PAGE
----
- The Washington Times - Saturday, April 12, 2008

Bush draws donors to annual barbecue

CRAWFORD, Texas — President Bush thanked some of the Republican Party’s biggest spenders Texas-style yesterday, honoring them with a barbecue supper at a ranch next to his.

Mr. Bush has headlined this event benefiting the National Republican Party each year at the Broken Spoke Ranch. The 478-acre spread next to Mr. Bush’s own ranch in this tiny Central Texas town is owned by Stan and Kathy Hickey.

This year, it drew 500 of the Republican Party’s biggest donors from across the country and was putting $3.5 million in the Republican National Committee’s coffers.

It also served as a special treat and a goodbye of sorts for Mr. Bush. Since it is his last year to host the fundraiser, his parents, former President George H.W. Bush and his wife, Barbara, flew in for it. So did his brother, former Florida Gov. Jeb Bush and his wife, Columba. The fundraiser, usually a casual lunch, also was upgraded this year to an evening affair.

Arnold to fight marriage initiative

SAN DIEGO — California Gov. Arnold Schwarzenegger says that if an initiative against gay marriage qualifies for the November ballot, he’s prepared to fight it.

California’s governor spoke yesterday in San Diego at the convention of the Log Cabin Republicans, the nation’s largest gay Republican group.

He has previously vetoed bills that would have created gay marriages. A Schwarzenegger spokeswoman did not say what prompted the governor to shift his position.

Mr. Schwarzenegger said he was confident a proposal to define marriage as the union of a man and a woman would never pass in California and called the effort “a waste of time.”

Terror trial jury locked in stalemate

MIAMI — Just as in the first trial, jurors hit a stalemate in the case against six men accused of scheming to destroy the Sears Tower in Chicago and bomb FBI offices in Miami and elsewhere. They were told to continue deliberating nonetheless.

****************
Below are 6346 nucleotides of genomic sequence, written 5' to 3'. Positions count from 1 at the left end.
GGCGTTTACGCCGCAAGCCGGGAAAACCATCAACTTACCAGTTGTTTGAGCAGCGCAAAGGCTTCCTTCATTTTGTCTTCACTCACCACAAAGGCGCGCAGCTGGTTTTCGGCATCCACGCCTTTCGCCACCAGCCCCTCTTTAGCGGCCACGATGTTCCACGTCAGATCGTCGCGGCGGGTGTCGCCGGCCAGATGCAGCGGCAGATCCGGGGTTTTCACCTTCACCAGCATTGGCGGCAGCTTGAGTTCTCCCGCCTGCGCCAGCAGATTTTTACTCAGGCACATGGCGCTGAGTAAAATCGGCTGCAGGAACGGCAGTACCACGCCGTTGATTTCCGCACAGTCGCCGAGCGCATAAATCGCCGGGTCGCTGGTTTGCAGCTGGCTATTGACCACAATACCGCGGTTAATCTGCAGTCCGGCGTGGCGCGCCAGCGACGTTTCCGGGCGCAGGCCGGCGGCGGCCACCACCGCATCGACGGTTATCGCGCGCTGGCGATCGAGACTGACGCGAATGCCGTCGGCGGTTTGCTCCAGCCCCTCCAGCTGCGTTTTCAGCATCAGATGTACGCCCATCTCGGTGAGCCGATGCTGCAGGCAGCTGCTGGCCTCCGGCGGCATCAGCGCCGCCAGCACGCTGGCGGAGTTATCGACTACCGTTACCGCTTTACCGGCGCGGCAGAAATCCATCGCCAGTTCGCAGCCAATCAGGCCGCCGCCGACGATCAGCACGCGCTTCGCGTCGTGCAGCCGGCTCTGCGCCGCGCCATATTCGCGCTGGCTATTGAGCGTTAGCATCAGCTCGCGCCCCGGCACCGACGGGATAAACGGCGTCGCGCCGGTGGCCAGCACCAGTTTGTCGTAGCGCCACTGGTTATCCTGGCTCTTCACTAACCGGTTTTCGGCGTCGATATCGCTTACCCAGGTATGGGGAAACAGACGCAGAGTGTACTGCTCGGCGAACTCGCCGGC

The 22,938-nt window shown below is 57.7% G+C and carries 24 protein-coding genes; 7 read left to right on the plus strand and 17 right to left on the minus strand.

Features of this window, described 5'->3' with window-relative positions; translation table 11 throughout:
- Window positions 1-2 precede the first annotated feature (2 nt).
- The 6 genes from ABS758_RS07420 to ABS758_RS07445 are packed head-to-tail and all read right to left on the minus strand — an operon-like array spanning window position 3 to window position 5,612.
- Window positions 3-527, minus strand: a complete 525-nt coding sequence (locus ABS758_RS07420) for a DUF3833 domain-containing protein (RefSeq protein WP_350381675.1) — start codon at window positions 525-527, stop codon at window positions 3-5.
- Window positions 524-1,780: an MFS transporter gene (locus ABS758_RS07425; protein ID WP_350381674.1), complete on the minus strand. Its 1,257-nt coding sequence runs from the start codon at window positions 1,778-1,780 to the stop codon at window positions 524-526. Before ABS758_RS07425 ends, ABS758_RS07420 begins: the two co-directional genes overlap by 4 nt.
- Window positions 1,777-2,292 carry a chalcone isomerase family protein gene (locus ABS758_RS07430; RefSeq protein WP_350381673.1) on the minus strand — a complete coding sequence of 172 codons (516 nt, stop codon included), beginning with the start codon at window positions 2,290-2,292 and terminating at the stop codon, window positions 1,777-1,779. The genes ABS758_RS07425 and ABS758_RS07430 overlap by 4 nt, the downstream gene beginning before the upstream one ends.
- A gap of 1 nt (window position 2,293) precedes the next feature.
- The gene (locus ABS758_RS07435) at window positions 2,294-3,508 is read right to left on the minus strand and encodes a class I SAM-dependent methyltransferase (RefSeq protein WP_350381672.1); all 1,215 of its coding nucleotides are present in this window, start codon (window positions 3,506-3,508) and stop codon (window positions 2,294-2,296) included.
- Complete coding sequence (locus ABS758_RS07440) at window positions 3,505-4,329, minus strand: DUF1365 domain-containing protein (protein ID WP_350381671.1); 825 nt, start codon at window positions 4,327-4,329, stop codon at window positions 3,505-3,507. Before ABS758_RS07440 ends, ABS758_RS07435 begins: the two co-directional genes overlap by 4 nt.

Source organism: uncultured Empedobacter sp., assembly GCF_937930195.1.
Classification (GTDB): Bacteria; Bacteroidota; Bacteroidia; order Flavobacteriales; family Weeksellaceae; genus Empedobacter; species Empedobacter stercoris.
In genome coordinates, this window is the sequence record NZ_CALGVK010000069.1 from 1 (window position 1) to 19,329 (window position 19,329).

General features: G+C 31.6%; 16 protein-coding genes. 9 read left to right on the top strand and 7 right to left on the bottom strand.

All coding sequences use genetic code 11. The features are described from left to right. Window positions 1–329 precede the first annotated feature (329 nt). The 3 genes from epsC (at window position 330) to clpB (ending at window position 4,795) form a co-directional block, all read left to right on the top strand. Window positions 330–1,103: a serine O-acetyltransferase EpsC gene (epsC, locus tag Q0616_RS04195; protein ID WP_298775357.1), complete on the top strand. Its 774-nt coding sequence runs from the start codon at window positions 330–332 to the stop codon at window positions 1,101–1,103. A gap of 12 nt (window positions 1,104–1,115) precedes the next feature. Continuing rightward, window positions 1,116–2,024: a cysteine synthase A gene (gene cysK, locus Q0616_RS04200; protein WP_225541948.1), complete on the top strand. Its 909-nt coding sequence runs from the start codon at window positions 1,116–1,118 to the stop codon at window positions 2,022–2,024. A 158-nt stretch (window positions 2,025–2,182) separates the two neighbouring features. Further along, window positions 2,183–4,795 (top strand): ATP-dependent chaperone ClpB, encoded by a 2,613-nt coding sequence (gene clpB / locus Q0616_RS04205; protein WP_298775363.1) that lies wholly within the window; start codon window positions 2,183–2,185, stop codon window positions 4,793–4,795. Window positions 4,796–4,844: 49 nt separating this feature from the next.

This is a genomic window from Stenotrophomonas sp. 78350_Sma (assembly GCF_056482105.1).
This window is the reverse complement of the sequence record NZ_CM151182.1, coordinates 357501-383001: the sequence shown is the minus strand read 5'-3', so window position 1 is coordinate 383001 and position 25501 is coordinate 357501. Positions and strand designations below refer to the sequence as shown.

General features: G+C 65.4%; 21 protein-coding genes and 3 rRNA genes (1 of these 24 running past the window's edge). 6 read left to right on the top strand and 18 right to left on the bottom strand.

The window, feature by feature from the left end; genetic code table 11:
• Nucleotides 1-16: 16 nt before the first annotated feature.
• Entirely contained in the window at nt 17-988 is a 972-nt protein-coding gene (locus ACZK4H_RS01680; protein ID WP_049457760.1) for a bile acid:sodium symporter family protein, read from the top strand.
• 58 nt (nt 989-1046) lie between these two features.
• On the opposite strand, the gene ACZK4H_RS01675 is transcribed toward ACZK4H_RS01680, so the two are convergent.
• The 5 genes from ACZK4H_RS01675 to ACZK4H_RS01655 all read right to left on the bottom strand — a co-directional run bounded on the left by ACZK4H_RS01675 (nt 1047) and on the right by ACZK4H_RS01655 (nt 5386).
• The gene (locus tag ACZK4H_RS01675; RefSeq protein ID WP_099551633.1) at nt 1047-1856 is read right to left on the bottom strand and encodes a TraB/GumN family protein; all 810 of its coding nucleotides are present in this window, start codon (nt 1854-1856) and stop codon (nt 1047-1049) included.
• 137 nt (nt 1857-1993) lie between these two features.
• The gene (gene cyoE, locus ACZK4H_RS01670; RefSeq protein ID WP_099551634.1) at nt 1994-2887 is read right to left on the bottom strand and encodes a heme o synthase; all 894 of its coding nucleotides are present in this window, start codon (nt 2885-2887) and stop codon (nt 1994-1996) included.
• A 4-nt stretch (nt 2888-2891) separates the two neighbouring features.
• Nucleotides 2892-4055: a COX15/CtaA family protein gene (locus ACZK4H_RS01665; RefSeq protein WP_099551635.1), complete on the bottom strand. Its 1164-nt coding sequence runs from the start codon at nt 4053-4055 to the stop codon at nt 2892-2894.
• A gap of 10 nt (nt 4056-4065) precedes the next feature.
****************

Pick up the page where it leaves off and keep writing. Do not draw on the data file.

Jurors yesterday said in a terse note issued on their 10th day of deliberations that they cannot agree on the guilt or innocence of any of the accused.

“We are unable to come to a unanimous decision on any of the counts for all of the defendants,” the note read.

The first trial in the “Liberty City Seven” case also ended in a mistrial in December because of a hung jury for the accused ringleader Narseal Batiste and the five other defendants. One man was acquitted by the first jury, but the Bush administration intends to deport him to Haiti.

Texas woman told to allow land survey

DALLAS — A U.S. District Court judge has ordered a Texas woman to let the government survey her land for a border security fence, the latest round in a series of skirmishes to arise from the immigration-control measure.

Eloisa Tamez has been a leading figure in resistance to the fence, which is deeply unpopular in border areas. It has made her a thorn in plans to roll out a 670-mile barrier along the U.S.-Mexico border to block people from entering illegally.

The government earlier this month waived environmental and other regulations it said would delay completion of the planned barrier.

Miss Tamez, a nursing professor, owns a small plot with two modest houses near the Texas-Mexican border close to Brownsville. She could not be immediately reached for comment. The land is the remnants of a ranch that has been in her family since the 1700s.

From staff reports and wire dispatches.


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